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Article

John Koegel

(b Puerto Príncipe, Cuba, ?Nov 28, 1844; d Havana, ?Dec 31, 1918). Pianist, music teacher, arranger, conductor, composer, and lawyer of Cuban birth, naturalized American. Born into a prominent family in Puerto Príncipe, Cuba (present-day Camagüey), Agramonte strongly supported the movement for independence from Spain. He studied music and the law in Cuba, Spain, and France. After vocal studies with Enrico Delle Sedie (1822–1907) and François Delsarte (1811–71) at the Paris Conservatory, he immigrated to the United States, settling in New York in 1869, where he remained until after Cuban independence in 1898. He became a US citizen in 1886.

In the 1870s and 1880s, Agramonte taught music at the Academy of Mount Saint Vincent in the Bronx. In the 1890s he taught with Dudley Buck and William Mason at the Metropolitan College of Music and ran his own School of Opera and Oratorio at his home, teaching singers such as ...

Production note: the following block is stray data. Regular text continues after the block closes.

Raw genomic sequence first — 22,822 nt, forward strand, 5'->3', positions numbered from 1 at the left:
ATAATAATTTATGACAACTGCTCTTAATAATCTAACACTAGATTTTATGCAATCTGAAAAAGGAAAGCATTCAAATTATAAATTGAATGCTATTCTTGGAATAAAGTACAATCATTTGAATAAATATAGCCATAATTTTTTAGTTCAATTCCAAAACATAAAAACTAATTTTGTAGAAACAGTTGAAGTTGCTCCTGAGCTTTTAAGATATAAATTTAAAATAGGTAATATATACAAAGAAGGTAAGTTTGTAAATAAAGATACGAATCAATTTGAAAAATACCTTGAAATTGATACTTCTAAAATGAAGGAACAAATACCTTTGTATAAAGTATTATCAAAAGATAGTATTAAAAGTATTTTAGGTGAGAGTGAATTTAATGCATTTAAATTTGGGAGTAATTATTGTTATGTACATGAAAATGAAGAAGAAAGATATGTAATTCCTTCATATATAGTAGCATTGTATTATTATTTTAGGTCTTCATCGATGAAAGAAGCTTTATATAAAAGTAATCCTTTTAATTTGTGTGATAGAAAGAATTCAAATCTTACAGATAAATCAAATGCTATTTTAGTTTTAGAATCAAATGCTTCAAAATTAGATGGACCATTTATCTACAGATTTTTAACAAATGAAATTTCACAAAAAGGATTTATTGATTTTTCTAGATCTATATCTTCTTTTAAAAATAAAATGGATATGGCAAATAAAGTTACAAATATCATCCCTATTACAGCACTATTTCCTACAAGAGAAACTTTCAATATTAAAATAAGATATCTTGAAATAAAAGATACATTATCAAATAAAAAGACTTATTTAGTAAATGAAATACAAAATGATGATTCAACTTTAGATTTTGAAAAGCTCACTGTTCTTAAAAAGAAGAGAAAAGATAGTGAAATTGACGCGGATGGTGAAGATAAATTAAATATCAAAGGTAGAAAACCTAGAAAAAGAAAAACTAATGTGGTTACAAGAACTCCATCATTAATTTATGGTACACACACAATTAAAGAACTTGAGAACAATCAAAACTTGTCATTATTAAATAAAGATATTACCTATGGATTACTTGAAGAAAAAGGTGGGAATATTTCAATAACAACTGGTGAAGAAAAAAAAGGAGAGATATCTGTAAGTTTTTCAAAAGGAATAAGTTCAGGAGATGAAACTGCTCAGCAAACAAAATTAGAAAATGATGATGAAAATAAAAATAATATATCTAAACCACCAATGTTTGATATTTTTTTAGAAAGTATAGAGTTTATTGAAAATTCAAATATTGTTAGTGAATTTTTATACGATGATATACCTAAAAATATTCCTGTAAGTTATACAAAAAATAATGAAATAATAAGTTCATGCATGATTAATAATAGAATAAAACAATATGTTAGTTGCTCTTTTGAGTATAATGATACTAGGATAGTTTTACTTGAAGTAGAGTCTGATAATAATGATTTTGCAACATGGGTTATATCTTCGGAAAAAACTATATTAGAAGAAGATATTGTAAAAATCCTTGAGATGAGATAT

Article

Pekka Gronow

(bLapinjärvi, nr Lovisa, Finland, Dec 10, 1918). Finnishtrumpeter and trombonist. He began his career in dance bands in the late 1930s in Helsinki and played with Eugen Malmstén and others. During World War II he led a band that introduced the big-band swing style to Finland; as the Rytmiorkesteri it made a series of recordings in ...

Article

Pekka Gronow

[Hooley]

(bGloucester, MA, May 24, 1902; dGloucester, Feb 13, 1995). Americantrumpeter. He played drums from the age of six and two years later changed to cornet. After playing in the brass band of the local Finnish-American temperance society he became a professional dance-band musician in Boston. In 1925 he moved to New York to play with the violinist and bandleader Paul Specht (to February 1927). From December 1927 he lived in London, where he performed with the Savoy Orpheans and Ambrose and his Orchestra (October 1928 – August 1931) and played in many studio groups. He moved back to the USA in 1931 and worked as a studio musician in New York, then returned to Gloucester in 1940. Ahola was much admired for his technique, pure tone, and imaginative solos, but he never recorded jazz as a leader. His solos are scattered through the hundreds of recordings he made with obscure and often indifferent studio groups. From the 1970s his work was the subject of renewed interest among record collectors....